In a recent newsletter
, I wrote about the importance of understanding product or service cost when dealing with supply chain problems and inflation. Today, I dive into product costs amid
(If you are in a service business, this applies to you as well since the framework is similar.)
Today, businesses are facing three systemic issues affecting product cost.
#1. Product Shortages
Today’s shortages are mostly a result of manufacturing shutdowns from Covid, changes in consumer demand because of Covid, and increases in business inventory levels that have occurred as a result.
For example, early in the pandemic, demand for food products sold in restaurants dropped while demand for similar food sold in grocery stores increased. In the short term, there wasn’t enough consumer product packaging line capacity to handle this increase in demand on the grocery store side, even though there may have been ample supply of the underlying food. Worse, production capacity was reduced for many products from Covid shutdowns due to workers sick with Covid.
Walmart and other big box retailers then loaded up on products, which in turn overloaded supply chains, causing bottlenecks — effectively decreasing the supply of transportation. These supply chain shortages resulted in much higher transportation costs, leading to product cost increases.
Hopefully, as lockdowns end and the demand spikes work their way through the system, these shortages will dissipate.
#2. Labor Shortages
There is a labor shortage in the United States, causing wages and benefit expenses to increase as companies compete for scarce workers. This reduction in the size of the workforce has occurred for two primary reasons.
First, because the percentage of working age people that are working has declined. Second, because the size of the working age population overall has decreased, as Boomers retire and are replaced by Zoomers (the generation after the Millennials) who represent a smaller population.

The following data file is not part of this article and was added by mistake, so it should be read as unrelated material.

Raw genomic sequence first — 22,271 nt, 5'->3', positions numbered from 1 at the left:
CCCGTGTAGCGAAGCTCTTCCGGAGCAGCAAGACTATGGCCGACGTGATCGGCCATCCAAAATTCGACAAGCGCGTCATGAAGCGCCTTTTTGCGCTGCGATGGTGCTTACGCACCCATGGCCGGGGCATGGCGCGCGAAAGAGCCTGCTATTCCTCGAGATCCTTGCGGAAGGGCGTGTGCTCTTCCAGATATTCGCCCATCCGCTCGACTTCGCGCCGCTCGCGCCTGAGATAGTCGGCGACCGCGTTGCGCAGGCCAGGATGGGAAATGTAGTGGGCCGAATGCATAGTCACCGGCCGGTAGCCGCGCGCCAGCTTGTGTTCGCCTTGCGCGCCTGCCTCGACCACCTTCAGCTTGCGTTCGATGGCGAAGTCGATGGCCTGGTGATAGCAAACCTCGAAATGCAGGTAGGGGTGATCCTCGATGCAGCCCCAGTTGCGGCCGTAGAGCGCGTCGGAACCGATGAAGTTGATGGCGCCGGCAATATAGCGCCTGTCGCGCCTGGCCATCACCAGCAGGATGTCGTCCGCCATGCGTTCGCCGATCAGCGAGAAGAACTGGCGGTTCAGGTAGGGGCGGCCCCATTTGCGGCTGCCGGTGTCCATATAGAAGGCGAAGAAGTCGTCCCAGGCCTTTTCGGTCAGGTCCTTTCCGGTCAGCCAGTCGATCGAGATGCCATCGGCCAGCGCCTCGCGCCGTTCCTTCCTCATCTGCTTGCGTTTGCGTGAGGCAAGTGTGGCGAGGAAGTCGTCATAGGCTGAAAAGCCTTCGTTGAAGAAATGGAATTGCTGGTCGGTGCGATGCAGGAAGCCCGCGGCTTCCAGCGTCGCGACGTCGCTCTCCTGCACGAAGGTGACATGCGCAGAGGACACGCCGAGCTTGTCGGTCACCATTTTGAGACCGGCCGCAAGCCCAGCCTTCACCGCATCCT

Wages and benefit expenses will keep increasing until a new equilibrium is reached. Typically, this type of adjustment takes considerable time to emerge.
#3. Monetary Inflation
The United States and many other parts of the world are experiencing Monetary inflation. This happens when the money supply increases without a corresponding increase in the quantity of goods and services. With more money chasing a stable supply, the
level of prices increases, not just the price of some items. Milton Friedman demonstrated this phenomenon long ago and was awarded the Nobel Prize in Economics for his work.
How much has the money supply (technically, “M2”) grown? Before Covid, the monthly year over year increase was in the 3.8% to 7.0% range. But from May 2020 to March 2021, that same measure jumped a whopping 24%! Since March 2021, M2 has been increasing in the 12.3% to 14.2% range — 2X the pre-Covid rate. So, Monetary inflation will be here for the indefinite future.
All Costs Need to Be Considered
One thing that has changed since the outset of Covid is that more than just material costs are increasing. Today, when looking at changes in product cost, actual and projected, all costs must be considered.
I break out costs into three buckets: variable, controllable fixed, and committed fixed:
#1. Variable costs are just that, they vary with the volume sold.
#2. Controllable fixed costs are costs that don’t vary with volume in the near term, but can be changed, at least somewhat. For example, in manufacturing, hourly factory labor often varies with the volume produced: hours worked goes up or down. Supervisors are salaried, however, so their costs don’t vary with volume. But… the number of supervisors can be changed by management, as can the type or cost per person.